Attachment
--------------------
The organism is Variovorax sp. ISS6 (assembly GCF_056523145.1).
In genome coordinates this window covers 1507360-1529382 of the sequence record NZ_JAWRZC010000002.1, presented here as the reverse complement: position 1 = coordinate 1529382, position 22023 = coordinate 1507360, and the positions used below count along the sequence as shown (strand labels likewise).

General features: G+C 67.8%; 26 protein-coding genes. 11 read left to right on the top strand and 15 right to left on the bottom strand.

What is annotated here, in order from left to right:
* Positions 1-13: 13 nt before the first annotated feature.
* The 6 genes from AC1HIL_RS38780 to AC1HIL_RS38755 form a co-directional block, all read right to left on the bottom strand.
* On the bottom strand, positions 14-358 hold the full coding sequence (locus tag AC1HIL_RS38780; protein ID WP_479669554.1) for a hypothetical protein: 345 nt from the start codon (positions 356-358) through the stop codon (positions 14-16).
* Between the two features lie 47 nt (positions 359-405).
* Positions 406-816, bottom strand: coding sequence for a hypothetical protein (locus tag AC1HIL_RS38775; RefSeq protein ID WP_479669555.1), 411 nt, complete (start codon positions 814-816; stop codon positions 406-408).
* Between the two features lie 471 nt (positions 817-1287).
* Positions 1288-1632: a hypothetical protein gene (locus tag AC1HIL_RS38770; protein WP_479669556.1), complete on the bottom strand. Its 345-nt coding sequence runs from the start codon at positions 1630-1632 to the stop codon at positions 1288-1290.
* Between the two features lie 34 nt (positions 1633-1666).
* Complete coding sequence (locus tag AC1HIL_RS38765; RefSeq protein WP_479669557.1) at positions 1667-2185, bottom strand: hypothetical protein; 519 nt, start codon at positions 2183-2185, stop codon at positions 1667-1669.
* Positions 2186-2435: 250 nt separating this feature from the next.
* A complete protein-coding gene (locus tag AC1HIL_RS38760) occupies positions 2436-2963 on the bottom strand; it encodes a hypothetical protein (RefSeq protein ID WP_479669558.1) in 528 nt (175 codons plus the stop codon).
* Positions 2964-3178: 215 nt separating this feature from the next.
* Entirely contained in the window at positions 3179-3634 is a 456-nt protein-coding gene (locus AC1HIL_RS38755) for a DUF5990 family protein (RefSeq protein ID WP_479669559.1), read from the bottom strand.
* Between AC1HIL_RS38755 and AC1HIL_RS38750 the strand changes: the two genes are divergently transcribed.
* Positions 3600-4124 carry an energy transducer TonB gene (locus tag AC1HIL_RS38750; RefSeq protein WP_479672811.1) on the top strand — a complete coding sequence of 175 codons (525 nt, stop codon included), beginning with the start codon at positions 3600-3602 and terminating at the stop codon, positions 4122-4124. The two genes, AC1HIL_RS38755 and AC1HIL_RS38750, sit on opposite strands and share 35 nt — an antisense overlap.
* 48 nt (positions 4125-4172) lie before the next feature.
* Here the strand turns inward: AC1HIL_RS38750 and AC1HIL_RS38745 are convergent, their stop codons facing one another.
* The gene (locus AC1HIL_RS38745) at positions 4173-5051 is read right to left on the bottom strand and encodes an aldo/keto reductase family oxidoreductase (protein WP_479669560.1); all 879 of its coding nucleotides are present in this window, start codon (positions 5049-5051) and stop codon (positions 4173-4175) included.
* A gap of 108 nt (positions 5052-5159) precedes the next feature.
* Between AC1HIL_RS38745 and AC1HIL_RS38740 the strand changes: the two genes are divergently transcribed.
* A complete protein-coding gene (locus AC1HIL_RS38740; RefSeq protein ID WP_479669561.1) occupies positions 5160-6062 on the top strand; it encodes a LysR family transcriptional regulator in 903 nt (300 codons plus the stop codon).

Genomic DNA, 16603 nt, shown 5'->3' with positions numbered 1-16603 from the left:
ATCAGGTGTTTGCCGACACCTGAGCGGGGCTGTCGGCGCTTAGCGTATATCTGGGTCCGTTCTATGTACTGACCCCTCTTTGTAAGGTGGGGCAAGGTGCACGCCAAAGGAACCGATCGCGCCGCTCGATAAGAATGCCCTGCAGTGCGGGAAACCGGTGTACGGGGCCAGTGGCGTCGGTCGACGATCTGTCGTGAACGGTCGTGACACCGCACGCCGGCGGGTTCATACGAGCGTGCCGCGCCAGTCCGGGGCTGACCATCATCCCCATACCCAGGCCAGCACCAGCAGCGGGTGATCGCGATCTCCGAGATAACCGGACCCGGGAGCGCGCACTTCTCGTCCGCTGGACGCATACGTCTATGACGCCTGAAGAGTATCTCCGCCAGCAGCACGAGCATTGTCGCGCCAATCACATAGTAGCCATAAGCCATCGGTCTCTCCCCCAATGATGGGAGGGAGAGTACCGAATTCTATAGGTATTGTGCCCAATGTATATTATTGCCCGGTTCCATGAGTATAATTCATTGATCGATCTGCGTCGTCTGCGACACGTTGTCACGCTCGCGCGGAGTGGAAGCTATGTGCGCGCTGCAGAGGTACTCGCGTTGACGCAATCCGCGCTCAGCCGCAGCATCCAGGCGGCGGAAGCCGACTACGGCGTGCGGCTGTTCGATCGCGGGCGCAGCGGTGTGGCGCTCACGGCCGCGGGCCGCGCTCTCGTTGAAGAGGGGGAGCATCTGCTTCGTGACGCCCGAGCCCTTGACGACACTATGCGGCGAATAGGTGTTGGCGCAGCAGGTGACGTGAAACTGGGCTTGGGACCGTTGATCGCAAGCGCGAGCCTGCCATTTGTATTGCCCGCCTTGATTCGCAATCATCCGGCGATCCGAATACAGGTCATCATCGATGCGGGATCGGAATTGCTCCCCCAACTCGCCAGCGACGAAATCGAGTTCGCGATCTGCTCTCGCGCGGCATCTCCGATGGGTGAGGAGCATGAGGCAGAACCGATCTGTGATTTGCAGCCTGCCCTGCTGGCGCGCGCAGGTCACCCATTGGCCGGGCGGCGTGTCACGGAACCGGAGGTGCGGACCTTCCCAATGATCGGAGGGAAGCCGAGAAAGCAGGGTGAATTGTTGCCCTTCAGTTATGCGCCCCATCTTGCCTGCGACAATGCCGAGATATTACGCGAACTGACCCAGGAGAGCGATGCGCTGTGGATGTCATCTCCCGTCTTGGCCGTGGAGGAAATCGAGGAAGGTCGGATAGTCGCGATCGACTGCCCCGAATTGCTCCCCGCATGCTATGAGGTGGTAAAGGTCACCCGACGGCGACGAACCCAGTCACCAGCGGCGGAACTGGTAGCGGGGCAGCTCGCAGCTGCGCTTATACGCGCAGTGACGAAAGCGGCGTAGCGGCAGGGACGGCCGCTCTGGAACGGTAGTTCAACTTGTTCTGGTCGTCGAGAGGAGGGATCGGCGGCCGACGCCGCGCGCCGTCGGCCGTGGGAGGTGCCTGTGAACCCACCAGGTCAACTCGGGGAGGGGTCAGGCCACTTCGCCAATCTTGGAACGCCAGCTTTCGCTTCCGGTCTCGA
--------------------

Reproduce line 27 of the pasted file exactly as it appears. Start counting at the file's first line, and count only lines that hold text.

ATCAGGTGTTTGCCGACACCTGAGCGGGGCTGTCGGCGCTTAGCGTATATCTGGGTCCGTTCTATGTACTGACCCCTCTTTGTAAGGTGGGGCAAGGTGCACGCCAAAGGAACCGATCGCGCCGCTCGATAAGAATGCCCTGCAGTGCGGGAAACCGGTGTACGGGGCCAGTGGCGTCGGTCGACGATCTGTCGTGAACGGTCGTGACACCGCACGCCGGCGGGTTCATACGAGCGTGCCGCGCCAGTCCGGGGCTGACCATCATCCCCATACCCAGGCCAGCACCAGCAGCGGGTGATCGCGATCTCCGAGATAACCGGACCCGGGAGCGCGCACTTCTCGTCCGCTGGACGCATACGTCTATGACGCCTGAAGAGTATCTCCGCCAGCAGCACGAGCATTGTCGCGCCAATCACATAGTAGCCATAAGCCATCGGTCTCTCCCCCAATGATGGGAGGGAGAGTACCGAATTCTATAGGTATTGTGCCCAATGTATATTATTGCCCGGTTCCATGAGTATAATTCATTGATCGATCTGCGTCGTCTGCGACACGTTGTCACGCTCGCGCGGAGTGGAAGCTATGTGCGCGCTGCAGAGGTACTCGCGTTGACGCAATCCGCGCTCAGCCGCAGCATCCAGGCGGCGGAAGCCGACTACGGCGTGCGGCTGTTCGATCGCGGGCGCAGCGGTGTGGCGCTCACGGCCGCGGGCCGCGCTCTCGTTGAAGAGGGGGAGCATCTGCTTCGTGACGCCCGAGCCCTTGACGACACTATGCGGCGAATAGGTGTTGGCGCAGCAGGTGACGTGAAACTGGGCTTGGGACCGTTGATCGCAAGCGCGAGCCTGCCATTTGTATTGCCCGCCTTGATTCGCAATCATCCGGCGATCCGAATACAGGTCATCATCGATGCGGGATCGGAATTGCTCCCCCAACTCGCCAGCGACGAAATCGAGTTCGCGATCTGCTCTCGCGCGGCATCTCCGATGGGTGAGGAGCATGAGGCAGAACCGATCTGTGATTTGCAGCCTGCCCTGCTGGCGCGCGCAGGTCACCCATTGGCCGGGCGGCGTGTCACGGAACCGGAGGTGCGGACCTTCCCAATGATCGGAGGGAAGCCGAGAAAGCAGGGTGAATTGTTGCCCTTCAGTTATGCGCCCCATCTTGCCTGCGACAATGCCGAGATATTACGCGAACTGACCCAGGAGAGCGATGCGCTGTGGATGTCATCTCCCGTCTTGGCCGTGGAGGAAATCGAGGAAGGTCGGATAGTCGCGATCGACTGCCCCGAATTGCTCCCCGCATGCTATGAGGTGGTAAAGGTCACCCGACGGCGACGAACCCAGTCACCAGCGGCGGAACTGGTAGCGGGGCAGCTCGCAGCTGCGCTTATACGCGCAGTGACGAAAGCGGCGTAGCGGCAGGGACGGCCGCTCTGGAACGGTAGTTCAACTTGTTCTGGTCGTCGAGAGGAGGGATCGGCGGCCGACGCCGCGCGCCGTCGGCCGTGGGAGGTGCCTGTGAACCCACCAGGTCAACTCGGGGAGGGGTCAGGCCACTTCGCCAATCTTGGAACGCCAGCTTTCGCTTCCGGTCTCGA